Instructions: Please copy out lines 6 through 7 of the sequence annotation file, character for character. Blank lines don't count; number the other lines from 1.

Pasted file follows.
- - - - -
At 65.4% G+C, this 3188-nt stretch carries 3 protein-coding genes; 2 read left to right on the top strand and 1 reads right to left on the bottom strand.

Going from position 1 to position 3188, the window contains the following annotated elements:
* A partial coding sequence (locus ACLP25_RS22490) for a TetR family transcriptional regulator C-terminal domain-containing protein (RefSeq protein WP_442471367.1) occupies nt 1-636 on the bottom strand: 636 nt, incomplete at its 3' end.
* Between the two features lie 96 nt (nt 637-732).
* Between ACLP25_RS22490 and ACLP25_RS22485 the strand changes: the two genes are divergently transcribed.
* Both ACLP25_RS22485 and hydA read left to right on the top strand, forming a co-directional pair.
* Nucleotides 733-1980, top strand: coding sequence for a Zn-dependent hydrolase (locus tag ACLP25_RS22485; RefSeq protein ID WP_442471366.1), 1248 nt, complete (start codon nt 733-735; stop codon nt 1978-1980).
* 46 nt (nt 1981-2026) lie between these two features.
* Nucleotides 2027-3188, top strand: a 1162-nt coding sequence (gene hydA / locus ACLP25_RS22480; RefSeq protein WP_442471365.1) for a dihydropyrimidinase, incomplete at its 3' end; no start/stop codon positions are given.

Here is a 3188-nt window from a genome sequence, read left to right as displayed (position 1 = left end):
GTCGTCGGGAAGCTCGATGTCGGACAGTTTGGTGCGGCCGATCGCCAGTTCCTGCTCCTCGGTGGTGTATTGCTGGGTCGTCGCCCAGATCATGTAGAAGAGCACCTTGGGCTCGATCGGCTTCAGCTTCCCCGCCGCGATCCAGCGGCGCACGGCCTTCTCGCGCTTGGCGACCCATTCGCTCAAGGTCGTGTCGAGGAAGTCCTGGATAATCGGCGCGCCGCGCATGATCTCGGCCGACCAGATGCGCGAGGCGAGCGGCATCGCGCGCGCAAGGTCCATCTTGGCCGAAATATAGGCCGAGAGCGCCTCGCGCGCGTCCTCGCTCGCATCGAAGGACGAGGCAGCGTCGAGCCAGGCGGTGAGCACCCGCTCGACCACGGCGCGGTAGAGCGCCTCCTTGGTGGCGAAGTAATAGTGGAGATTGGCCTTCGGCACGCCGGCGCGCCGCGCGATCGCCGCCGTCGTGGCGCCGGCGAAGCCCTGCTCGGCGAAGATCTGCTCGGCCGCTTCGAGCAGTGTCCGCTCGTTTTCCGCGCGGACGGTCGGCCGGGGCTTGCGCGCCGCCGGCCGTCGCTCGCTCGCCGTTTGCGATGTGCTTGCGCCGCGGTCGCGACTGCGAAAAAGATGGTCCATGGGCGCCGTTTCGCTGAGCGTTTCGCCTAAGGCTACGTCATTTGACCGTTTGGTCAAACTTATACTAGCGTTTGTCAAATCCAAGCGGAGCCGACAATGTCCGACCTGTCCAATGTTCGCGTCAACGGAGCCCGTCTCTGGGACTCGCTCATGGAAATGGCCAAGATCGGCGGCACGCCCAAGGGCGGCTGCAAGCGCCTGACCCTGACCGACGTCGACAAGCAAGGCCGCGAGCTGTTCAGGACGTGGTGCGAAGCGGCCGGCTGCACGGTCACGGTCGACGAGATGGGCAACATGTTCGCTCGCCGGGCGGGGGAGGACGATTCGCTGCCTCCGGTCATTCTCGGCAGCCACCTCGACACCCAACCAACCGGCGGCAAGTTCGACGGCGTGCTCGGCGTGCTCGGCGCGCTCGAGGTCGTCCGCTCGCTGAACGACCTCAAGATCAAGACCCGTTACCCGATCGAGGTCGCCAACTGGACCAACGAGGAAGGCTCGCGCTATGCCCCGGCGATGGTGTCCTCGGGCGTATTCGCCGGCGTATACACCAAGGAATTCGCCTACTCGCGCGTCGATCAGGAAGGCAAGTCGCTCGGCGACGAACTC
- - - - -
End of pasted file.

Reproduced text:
* Both ACLP25_RS22485 and hydA read left to right on the top strand, forming a co-directional pair.
* Nucleotides 733-1980, top strand: coding sequence for a Zn-dependent hydrolase (locus tag ACLP25_RS22485; RefSeq protein ID WP_442471366.1), 1248 nt, complete (start codon nt 733-735; stop codon nt 1978-1980).